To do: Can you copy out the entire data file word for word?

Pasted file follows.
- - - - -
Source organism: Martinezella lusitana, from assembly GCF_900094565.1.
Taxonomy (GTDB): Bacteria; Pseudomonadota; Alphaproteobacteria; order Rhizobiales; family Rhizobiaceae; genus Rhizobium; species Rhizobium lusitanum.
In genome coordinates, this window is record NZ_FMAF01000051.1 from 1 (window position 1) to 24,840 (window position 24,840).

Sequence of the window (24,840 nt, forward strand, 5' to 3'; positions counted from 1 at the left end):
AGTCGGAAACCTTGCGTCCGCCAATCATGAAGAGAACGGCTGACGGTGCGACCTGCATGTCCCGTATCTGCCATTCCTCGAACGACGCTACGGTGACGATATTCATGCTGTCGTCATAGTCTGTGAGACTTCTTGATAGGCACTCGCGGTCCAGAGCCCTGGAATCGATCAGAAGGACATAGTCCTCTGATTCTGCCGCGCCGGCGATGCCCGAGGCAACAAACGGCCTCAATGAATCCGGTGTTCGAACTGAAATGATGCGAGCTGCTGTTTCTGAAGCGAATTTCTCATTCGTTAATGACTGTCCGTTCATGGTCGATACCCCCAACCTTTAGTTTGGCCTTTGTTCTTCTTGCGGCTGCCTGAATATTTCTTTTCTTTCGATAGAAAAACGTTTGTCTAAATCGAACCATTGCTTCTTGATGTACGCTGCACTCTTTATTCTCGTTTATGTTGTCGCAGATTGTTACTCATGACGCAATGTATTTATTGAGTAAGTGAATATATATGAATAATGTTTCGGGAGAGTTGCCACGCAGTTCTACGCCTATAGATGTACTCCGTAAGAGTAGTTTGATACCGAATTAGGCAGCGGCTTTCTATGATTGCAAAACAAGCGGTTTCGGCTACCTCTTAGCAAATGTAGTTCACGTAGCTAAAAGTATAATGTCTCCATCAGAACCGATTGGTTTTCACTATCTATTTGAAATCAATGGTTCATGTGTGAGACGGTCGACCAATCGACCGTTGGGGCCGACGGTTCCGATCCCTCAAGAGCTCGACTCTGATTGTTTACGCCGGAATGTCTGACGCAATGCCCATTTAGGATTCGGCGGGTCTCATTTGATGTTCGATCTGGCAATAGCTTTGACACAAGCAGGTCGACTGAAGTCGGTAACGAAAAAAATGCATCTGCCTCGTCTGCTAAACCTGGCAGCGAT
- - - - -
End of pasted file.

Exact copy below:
Source organism: Martinezella lusitana, from assembly GCF_900094565.1.
Taxonomy (GTDB): Bacteria; Pseudomonadota; Alphaproteobacteria; order Rhizobiales; family Rhizobiaceae; genus Rhizobium; species Rhizobium lusitanum.
In genome coordinates, this window is record NZ_FMAF01000051.1 from 1 (window position 1) to 24,840 (window position 24,840).

Sequence of the window (24,840 nt, forward strand, 5' to 3'; positions counted from 1 at the left end):
AGTCGGAAACCTTGCGTCCGCCAATCATGAAGAGAACGGCTGACGGTGCGACCTGCATGTCCCGTATCTGCCATTCCTCGAACGACGCTACGGTGACGATATTCATGCTGTCGTCATAGTCTGTGAGACTTCTTGATAGGCACTCGCGGTCCAGAGCCCTGGAATCGATCAGAAGGACATAGTCCTCTGATTCTGCCGCGCCGGCGATGCCCGAGGCAACAAACGGCCTCAATGAATCCGGTGTTCGAACTGAAATGATGCGAGCTGCTGTTTCTGAAGCGAATTTCTCATTCGTTAATGACTGTCCGTTCATGGTCGATACCCCCAACCTTTAGTTTGGCCTTTGTTCTTCTTGCGGCTGCCTGAATATTTCTTTTCTTTCGATAGAAAAACGTTTGTCTAAATCGAACCATTGCTTCTTGATGTACGCTGCACTCTTTATTCTCGTTTATGTTGTCGCAGATTGTTACTCATGACGCAATGTATTTATTGAGTAAGTGAATATATATGAATAATGTTTCGGGAGAGTTGCCACGCAGTTCTACGCCTATAGATGTACTCCGTAAGAGTAGTTTGATACCGAATTAGGCAGCGGCTTTCTATGATTGCAAAACAAGCGGTTTCGGCTACCTCTTAGCAAATGTAGTTCACGTAGCTAAAAGTATAATGTCTCCATCAGAACCGATTGGTTTTCACTATCTATTTGAAATCAATGGTTCATGTGTGAGACGGTCGACCAATCGACCGTTGGGGCCGACGGTTCCGATCCCTCAAGAGCTCGACTCTGATTGTTTACGCCGGAATGTCTGACGCAATGCCCATTTAGGATTCGGCGGGTCTCATTTGATGTTCGATCTGGCAATAGCTTTGACACAAGCAGGTCGACTGAAGTCGGTAACGAAAAAAATGCATCTGCCTCGTCTGCTAAACCTGGCAGCGAT